“I want to go back to work.” It’s a phrase Craig Hospital’s Community Reintegration Team hears often. It’s not something that is feasible for all, but for those who can make it work, there are many benefits.
“We work with people on a daily basis who are focused on reentering the workplace. It is not easy, but it can be very fulfilling for someone who has recently gone through one of the most difficult experiences in their life,” said Tiffany Heck, Supervisor of Craig Hospital’s Community Reintegration Team.
Community Reintegration at Craig Hospital helps patients who have recently sustained a spinal cord injury or brain injury, return to home, work, and school. Tiffany Heck says employers have a major opportunity to help someone who has sustained a catastrophic injury go back to work.
“Creating a workplace that promotes diversity in its employees, including those with disabilities, can not only enhance an individual’s life, but also the lives of everyone who works there,” said Heck.
Some employers may have concerns about cost or productivity when it comes to considering hiring someone with a disability.
“It’s a community effort,” said Kelly Lombardi, Community Reintegration Specialist at Craig Hospital, “One of the things we often talk to employers about, is the benefit of hiring back a former employee, and just what it means to that employee.”
But it can also have a positive impact on the organization.
In 2007, Walgreens created a unique employment program to seek out and hire employees with disabilities. In 2011, more than 40% of its workforce at its distribution center in Anderson, SC, was made of those with disabilities. In an article in DC Velocity, Randy Lewis, senior vice president of distribution and logistics for Walgreens was quoted as saying, “We found that the (people with disabilities) disabled cost less, and have lower turnover and absenteeism" than other workers.” Lewis also went on to say the impact on those without disabilities was astounding.
Larry Miller Nissan, in Highlands Ranch, CO, noted similar positive impacts of rehiring employee Brian Nordstrom, after Brian sustained a traumatic brain injury in a car accident.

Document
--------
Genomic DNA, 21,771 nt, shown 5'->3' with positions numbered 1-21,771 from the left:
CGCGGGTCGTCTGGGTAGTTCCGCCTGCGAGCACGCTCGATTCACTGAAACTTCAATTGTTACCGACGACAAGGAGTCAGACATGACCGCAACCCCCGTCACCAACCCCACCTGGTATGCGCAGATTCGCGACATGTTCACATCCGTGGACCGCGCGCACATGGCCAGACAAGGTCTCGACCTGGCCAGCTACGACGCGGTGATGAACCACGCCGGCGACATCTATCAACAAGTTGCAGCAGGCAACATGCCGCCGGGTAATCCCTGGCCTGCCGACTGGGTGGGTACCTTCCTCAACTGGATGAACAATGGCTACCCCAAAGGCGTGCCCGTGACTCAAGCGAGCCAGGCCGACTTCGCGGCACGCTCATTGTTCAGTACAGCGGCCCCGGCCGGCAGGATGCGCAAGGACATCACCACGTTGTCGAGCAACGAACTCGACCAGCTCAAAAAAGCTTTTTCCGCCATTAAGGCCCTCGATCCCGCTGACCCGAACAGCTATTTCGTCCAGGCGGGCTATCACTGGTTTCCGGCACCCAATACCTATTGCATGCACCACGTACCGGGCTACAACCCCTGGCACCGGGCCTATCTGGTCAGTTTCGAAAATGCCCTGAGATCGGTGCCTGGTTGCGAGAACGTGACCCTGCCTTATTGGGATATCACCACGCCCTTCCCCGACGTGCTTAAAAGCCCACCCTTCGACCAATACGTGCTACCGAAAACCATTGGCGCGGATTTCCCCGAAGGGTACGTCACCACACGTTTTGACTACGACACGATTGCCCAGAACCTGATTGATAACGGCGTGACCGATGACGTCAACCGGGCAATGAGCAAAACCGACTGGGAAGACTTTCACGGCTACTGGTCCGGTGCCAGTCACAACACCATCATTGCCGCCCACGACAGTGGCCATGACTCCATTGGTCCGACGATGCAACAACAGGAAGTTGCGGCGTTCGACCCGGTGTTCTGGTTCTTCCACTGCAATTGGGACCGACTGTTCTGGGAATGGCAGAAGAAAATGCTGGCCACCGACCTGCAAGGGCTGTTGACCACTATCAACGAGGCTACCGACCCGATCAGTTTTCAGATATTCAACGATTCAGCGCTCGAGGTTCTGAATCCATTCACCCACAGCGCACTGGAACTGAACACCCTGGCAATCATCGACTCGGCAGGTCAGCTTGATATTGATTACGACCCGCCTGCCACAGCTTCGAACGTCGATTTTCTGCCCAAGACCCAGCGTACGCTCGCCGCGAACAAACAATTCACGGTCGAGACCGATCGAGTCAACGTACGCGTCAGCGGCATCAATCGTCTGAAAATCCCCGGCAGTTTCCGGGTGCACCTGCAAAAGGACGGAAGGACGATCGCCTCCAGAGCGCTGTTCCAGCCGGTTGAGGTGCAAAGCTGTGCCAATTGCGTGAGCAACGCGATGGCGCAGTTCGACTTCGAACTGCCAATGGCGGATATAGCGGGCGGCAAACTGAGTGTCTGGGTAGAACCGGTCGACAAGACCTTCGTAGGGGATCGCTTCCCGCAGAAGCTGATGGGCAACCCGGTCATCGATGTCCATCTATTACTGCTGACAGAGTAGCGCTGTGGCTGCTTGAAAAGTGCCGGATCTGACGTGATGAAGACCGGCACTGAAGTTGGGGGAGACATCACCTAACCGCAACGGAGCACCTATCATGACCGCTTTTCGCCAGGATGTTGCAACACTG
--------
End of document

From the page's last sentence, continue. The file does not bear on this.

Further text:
“What it does for your employees and the morale in your store can far out weigh any salary or compensation you can give to employees. It creates loyalty and creates and atmosphere of love and happiness and smiles,” said Matt Carpenter, the service director for Larry H. Miller Nissan.
“With that a good employer should see when your employees are happy, your customers see that and want to come back and visit and it would absolutely be great business decision.”
Employment & Training Resources, a web resource created by Partnerships for a Skilled Workforce, Inc. of Massachusetts, lists a number of benefits employers may experience when hiring someone with a disability.
Benefits to Employers in hiring someone with a disability
- Having a diverse workforce should include individuals with different abilities. By opening up the search for employees to those with disabilities you are gaining access to an increased pool of qualified individuals to choose from
- Hiring people with disabilities can promote positive morale amongst employees as well as customers
- The general cost of accommodations when hiring someone with a disability can be inexpensive. On the average it is less than $500.
- There is a tax credit for employers hiring people with disabilities (WOTC)
Helpful links for employers when hiring someone with a disability
Provided by Craig Hospital's Community Reintegration Team
Creating a workplace that promotes diversity in its employees, including those with disabilities, can not only enhance an individual’s life, but also the lives of everyone who works there.Tiffany Heck, Supervisor of Craig Hospital’s Community Reintegration Team